Let’s get it straight: Birchbox is not a sampling company.
That may come as a surprise. The New York-based beauty firm is perhaps best known for its beautiful boxes of makeup samples that get delivered to customers every month. But Katia Beauchamp, co-founder of Birchbox, is adamant that it’s about much more than that.
In recent months, the company, which is hoping to grab a larger bit of the $16 billion beauty market in the U.S., has put more of a focus on converting customers into buying full-size beauty products and becoming a beauty retailer, not a subscription box company. But don’t call this a pivot. Beauchamp joined the Glossy Podcast to argue that this was always in the plan: “We never set out to sell women boxes of samples. Or to be a subscription company.”
Edited highlights below.
Birchbox was an easy sell in some ways …
Beauchamp said that when she co-founded the company, there was already a “gaping hole” in the beauty space when it came to buying beauty products online. That made the sell easy. Plus, marketing dollars at big brands were already being spent on samples. The difference was that samples were being used as gifts for loyal customers instead of as assets for customer acquisition. “That was our pitch.”
… But a hard sell in others
Beauty and fashion startups can be hard for investors to understand. The difficulty of convincing venture capitalists who tend to be male about industry opportunities in spaces they’re not familiar with is very real, said Beauchamp: “We couldn’t use a narrative or a story. We had to be less about making a woman feel. We had to talk numbers.” Beauchamp said that she had to wake up to the reality of how hard it is to be a female entrepreneur. “It’s hard for [investors] to relate to this category because it feels so personal and emotional,” she said. “A lot of people would say, ‘My wife isn’t into that.’”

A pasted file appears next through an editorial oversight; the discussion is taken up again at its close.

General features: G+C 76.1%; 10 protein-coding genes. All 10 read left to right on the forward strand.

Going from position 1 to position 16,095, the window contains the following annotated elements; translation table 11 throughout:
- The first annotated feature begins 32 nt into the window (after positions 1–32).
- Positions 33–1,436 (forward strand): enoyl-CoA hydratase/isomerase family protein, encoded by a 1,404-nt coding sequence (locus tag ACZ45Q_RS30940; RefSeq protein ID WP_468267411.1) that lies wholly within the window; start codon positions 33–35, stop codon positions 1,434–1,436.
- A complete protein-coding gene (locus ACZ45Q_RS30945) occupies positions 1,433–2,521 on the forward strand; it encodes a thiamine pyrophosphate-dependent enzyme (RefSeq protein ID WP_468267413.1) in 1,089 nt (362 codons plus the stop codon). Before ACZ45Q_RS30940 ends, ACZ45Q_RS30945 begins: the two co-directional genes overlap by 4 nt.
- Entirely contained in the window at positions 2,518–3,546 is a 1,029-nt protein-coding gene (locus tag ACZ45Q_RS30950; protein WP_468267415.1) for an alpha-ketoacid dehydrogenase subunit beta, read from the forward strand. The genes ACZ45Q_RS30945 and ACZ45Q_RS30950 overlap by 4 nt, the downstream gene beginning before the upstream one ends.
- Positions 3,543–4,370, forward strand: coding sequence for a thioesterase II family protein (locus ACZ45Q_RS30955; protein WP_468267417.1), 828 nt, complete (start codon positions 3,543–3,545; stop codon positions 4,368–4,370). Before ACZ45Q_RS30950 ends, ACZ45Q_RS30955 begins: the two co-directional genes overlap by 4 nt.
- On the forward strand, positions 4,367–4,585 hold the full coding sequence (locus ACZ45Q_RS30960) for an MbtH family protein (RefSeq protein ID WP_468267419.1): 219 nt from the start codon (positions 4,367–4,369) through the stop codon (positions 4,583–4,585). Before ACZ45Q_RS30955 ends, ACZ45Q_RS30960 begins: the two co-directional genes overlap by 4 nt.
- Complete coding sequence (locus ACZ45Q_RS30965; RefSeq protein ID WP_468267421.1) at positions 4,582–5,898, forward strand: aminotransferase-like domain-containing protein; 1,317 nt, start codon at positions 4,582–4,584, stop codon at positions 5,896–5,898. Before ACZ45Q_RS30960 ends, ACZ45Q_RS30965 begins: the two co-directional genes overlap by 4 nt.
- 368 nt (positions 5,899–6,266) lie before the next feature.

Pivoting without a pivot
Beauchamp said the idea for the company was always to get people to use the subscription boxes to first sample products and then to buy full-size makeup from Birchbox. But unfortunately, the box became a “symbol” for the company. Breaking out of the “subscription box company” mold was hard, she said. “[The box] is a part of who we are as a company. But we’re more.” She said consumer press and media didn’t help, either — so the company turned to its customers to spread the word, asking loyalists to refer people to full-size products. The company’s store helped, too. Beauchamp said it was a chance for customers to experience the company in a new way. (And also to see how many full-size makeup tubes it could sell.)
There is no subscription box bubble
Despite issues of scale and a proliferation of subscription box companies, Beauchamp said that the sub-box industry is fine. “I can’t even imagine a question about whether subscription is a sustainable business model,” she said. “We didn’t invent subscription. It’s been around for 100 years.” And the idea of it being a bubble misses the point: The question is whether subscription is used as a marketing vehicle to generate sales or if there is another goal — and that’s what businesses need to figure out. “Don’t think about whether sub boxes as an entity are relevant,” said Beauchamp.